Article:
Saturday, February 09, 2008

Online Poker Crackdown in Sweden!

I have heard stories about Sweden's IRS, whatever it may be called, and apparently it is as big a pain in the ass as the good old American IRS. In any case, or I should say tax case, the Swedish tax authorities are going after what they call "poker tax cheats." Here's the story:

Sweden to Go After Online Poker Players, Affiliates

Sweden is cracking down on "tax cheats" and their primary focus will be online poker players, affiliates and operators, not to mention other online gambling related activities. Sweden is a hot bed in the online gambling industry, playing host to some of the leading software providers and poker networks including the national state owned Svenka Spel. And they are targeting individual online poker players in its tax probe.

Last summer, Sweden's tax board Skatteverket announced that it was going to start targeting online poker sites and affiliates for tax evasion. At the time, Dag Hardyson, national project leader for the tax board's Internet unit, said they weren't interested in going after poker players; only the companies that provided online poker services or those that made money by directing players to those sites would be targeted. But reports this week identified that poker players are among those now facing back taxes and penalties. Since launching their probe, Skatteverket has identified 47 cases of suspected tax evasion, representing €44.5 million in undeclared income, with €5 million purportedly attributed to individual poker players.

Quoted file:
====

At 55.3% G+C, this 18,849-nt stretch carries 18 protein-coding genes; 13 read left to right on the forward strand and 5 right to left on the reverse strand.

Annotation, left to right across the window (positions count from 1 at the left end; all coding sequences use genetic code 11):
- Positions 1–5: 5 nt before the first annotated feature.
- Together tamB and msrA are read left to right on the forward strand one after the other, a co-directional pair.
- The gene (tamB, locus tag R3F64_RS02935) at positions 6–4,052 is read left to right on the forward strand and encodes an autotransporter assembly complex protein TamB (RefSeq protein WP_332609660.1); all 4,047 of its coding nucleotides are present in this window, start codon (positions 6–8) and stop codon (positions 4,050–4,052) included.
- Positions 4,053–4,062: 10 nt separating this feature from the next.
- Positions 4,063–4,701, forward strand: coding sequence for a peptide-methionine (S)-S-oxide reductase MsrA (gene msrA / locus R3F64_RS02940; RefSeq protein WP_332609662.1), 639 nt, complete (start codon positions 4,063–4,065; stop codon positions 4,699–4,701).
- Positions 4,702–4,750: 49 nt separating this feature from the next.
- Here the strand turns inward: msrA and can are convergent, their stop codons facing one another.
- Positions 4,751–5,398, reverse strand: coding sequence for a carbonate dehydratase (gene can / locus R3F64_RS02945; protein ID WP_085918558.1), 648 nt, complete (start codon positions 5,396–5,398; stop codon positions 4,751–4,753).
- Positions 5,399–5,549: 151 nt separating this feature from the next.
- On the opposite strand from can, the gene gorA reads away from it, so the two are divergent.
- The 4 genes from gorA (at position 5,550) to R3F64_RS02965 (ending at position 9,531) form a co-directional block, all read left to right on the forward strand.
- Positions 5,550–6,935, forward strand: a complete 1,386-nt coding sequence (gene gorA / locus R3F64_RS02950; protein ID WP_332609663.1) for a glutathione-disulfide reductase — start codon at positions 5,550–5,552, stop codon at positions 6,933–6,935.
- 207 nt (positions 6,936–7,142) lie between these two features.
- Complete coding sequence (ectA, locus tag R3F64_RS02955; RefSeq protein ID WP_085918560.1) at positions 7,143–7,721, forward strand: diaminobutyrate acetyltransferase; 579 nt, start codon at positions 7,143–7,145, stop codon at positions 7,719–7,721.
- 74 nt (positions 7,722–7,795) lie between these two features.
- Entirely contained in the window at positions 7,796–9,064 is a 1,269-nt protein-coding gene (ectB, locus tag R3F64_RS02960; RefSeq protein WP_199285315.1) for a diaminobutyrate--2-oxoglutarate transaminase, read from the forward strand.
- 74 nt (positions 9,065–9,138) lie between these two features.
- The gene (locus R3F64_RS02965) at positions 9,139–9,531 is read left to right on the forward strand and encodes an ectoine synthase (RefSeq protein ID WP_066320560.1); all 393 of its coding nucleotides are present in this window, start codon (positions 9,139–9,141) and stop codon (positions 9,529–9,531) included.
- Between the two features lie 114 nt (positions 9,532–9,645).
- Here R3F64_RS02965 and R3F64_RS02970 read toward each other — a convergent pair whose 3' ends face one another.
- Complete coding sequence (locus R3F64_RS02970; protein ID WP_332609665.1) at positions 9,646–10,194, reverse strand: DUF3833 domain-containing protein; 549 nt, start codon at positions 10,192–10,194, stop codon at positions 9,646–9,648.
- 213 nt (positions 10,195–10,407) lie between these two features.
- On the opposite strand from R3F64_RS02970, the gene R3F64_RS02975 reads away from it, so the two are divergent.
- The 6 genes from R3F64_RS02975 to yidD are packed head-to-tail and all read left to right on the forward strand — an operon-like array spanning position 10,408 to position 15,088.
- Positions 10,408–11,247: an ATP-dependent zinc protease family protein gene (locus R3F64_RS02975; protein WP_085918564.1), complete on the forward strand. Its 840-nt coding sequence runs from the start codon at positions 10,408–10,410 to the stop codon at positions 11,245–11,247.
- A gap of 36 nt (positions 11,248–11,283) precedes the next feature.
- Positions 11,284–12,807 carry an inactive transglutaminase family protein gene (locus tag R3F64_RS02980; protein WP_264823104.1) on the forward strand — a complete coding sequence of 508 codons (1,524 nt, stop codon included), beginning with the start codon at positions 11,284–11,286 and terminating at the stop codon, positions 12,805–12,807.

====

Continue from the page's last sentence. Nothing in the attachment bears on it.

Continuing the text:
Meanwhile, The European Commission has launched investigations into both Swedish and German prohibitions on internet gambling. The Commission has requested further information from the countries over concerns that they restrict free trade.

The Commission has said that in Sweden's case it cannot allow betting in physical casinos or online in a state monopoly and at the same time bar foreign operators from offering online gambling.

"A Member State cannot invoke the need to restrict its citizens’ access to betting services if at the same time it incites and encourages them to participate in state lotteries, games of chance or betting which benefits the state’s finances," said a Commission statement.

The Commission is conducting an inquiry into whether Sweden's rules on poker games and tournaments are consistent with EU laws on free trade. The country has two months in which to respond to the request for information.

"[The request does not] have any implications for the liberalization of the market for gambling services generally, or for the entitlement of Member States to seek to protect the general interest, so long as this is done in a manner consistent with EU law i.e. that any measures are necessary, proportionate and non-discriminatory," said the Commission. "The Commission hopes that the answer it receives will lead to an early and satisfactory resolution of the matter."